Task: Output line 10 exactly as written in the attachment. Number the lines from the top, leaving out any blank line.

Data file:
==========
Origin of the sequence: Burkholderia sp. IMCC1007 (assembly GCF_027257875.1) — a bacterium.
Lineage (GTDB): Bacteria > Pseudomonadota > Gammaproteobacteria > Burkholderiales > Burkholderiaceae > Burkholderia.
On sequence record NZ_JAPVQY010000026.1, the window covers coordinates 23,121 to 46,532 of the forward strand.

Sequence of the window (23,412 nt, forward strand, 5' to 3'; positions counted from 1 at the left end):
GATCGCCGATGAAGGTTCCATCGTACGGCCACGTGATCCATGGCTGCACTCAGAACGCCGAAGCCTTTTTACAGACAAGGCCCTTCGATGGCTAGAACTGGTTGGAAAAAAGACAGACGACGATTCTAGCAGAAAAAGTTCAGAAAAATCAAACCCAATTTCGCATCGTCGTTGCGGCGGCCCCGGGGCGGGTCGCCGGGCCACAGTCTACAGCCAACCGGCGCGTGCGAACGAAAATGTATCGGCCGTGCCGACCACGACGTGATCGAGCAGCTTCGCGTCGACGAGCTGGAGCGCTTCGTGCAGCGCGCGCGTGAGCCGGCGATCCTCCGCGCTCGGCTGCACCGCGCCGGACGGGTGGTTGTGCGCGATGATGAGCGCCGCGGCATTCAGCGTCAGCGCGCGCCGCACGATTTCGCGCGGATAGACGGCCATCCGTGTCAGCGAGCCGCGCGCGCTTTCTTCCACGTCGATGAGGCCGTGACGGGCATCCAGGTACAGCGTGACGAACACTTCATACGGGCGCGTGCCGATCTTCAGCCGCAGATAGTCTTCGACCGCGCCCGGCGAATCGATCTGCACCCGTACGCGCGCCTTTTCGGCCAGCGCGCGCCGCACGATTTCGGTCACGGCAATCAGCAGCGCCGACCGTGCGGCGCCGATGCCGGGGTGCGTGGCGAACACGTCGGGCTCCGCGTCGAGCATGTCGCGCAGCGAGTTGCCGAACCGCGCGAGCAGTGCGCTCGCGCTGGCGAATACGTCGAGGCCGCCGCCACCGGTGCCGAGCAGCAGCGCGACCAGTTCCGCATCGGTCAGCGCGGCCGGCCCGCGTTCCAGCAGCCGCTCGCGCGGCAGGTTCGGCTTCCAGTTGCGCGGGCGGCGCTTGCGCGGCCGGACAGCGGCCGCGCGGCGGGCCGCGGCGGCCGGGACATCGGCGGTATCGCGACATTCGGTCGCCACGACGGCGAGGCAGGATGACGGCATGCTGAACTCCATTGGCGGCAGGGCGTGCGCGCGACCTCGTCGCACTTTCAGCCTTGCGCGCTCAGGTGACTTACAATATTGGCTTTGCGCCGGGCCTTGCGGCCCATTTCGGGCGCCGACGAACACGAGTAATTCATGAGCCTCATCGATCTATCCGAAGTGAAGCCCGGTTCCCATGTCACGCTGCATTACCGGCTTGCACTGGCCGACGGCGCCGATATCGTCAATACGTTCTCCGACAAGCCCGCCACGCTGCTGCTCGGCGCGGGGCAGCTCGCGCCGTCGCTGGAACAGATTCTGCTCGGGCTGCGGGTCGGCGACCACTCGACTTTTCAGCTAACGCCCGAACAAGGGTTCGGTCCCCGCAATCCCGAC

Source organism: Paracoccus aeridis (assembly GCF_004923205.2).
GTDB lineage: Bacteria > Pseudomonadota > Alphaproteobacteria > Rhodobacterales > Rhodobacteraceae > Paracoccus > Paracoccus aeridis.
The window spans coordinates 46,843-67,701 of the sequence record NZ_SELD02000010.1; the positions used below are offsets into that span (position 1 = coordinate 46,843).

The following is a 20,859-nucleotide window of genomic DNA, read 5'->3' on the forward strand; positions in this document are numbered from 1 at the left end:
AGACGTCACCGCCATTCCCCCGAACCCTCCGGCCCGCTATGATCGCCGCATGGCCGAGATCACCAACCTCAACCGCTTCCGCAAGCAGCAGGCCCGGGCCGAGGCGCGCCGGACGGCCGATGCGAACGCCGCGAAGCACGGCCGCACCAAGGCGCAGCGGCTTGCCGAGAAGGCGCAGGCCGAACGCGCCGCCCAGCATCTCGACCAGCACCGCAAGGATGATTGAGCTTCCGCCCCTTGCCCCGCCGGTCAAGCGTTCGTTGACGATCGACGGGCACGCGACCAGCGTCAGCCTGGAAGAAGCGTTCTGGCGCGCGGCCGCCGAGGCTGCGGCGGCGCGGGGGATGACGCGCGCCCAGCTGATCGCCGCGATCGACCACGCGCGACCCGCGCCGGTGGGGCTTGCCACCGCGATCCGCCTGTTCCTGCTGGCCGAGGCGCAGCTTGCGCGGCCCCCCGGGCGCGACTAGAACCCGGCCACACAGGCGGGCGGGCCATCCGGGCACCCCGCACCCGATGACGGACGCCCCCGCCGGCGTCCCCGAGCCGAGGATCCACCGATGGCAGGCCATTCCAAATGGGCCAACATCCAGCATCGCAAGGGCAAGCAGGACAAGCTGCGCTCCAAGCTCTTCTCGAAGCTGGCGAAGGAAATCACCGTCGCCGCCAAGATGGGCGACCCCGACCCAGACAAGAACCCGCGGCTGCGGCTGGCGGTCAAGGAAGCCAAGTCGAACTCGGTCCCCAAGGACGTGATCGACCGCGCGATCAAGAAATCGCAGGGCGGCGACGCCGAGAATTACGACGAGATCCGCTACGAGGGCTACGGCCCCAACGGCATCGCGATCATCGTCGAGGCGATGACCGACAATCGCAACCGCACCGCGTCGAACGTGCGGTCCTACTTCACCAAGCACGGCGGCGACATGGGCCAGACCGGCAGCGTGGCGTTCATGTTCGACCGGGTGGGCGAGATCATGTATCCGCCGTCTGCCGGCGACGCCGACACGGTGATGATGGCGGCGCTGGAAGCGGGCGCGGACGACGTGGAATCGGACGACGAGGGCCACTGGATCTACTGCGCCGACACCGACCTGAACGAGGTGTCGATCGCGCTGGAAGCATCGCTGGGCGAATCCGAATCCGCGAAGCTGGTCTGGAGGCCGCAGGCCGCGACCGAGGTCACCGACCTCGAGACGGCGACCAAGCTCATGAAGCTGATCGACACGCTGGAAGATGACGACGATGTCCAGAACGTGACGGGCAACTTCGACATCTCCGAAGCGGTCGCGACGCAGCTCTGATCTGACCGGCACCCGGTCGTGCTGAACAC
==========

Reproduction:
AGACGTCACCGCCATTCCCCCGAACCCTCCGGCCCGCTATGATCGCCGCATGGCCGAGATCACCAACCTCAACCGCTTCCGCAAGCAGCAGGCCCGGGCCGAGGCGCGCCGGACGGCCGATGCGAACGCCGCGAAGCACGGCCGCACCAAGGCGCAGCGGCTTGCCGAGAAGGCGCAGGCCGAACGCGCCGCCCAGCATCTCGACCAGCACCGCAAGGATGATTGAGCTTCCGCCCCTTGCCCCGCCGGTCAAGCGTTCGTTGACGATCGACGGGCACGCGACCAGCGTCAGCCTGGAAGAAGCGTTCTGGCGCGCGGCCGCCGAGGCTGCGGCGGCGCGGGGGATGACGCGCGCCCAGCTGATCGCCGCGATCGACCACGCGCGACCCGCGCCGGTGGGGCTTGCCACCGCGATCCGCCTGTTCCTGCTGGCCGAGGCGCAGCTTGCGCGGCCCCCCGGGCGCGACTAGAACCCGGCCACACAGGCGGGCGGGCCATCCGGGCACCCCGCACCCGATGACGGACGCCCCCGCCGGCGTCCCCGAGCCGAGGATCCACCGATGGCAGGCCATTCCAAATGGGCCAACATCCAGCATCGCAAGGGCAAGCAGGACAAGCTGCGCTCCAAGCTCTTCTCGAAGCTGGCGAAGGAAATCACCGTCGCCGCCAAGATGGGCGACCCCGACCCAGACAAGAACCCGCGGCTGCGGCTGGCGGTCAAGGAAGCCAAGTCGAACTCGGTCCCCAAGGACGTGATCGACCGCGCGATCAAGAAATCGCAGGGCGGCGACGCCGAGAATTACGACGAGATCCGCTACGAGGGCTACGGCCCCAACGGCATCGCGATCATCGTCGAGGCGATGACCGACAATCGCAACCGCACCGCGTCGAACGTGCGGTCCTACTTCACCAAGCACGGCGGCGACATGGGCCAGACCGGCAGCGTGGCGTTCATGTTCGACCGGGTGGGCGAGATCATGTATCCGCCGTCTGCCGGCGACGCCGACACGGTGATGATGGCGGCGCTGGAAGCGGGCGCGGACGACGTGGAATCGGACGACGAGGGCCACTGGATCTACTGCGCCGACACCGACCTGAACGAGGTGTCGATCGCGCTGGAAGCATCGCTGGGCGAATCCGAATCCGCGAAGCTGGTCTGGAGGCCGCAGGCCGCGACCGAGGTCACCGACCTCGAGACGGCGACCAAGCTCATGAAGCTGATCGACACGCTGGAAGATGACGACGATGTCCAGAACGTGACGGGCAACTTCGACATCTCCGAAGCGGTCGCGACGCAGCTCTGATCTGACCGGCACCCGGTCGTGCTGAACAC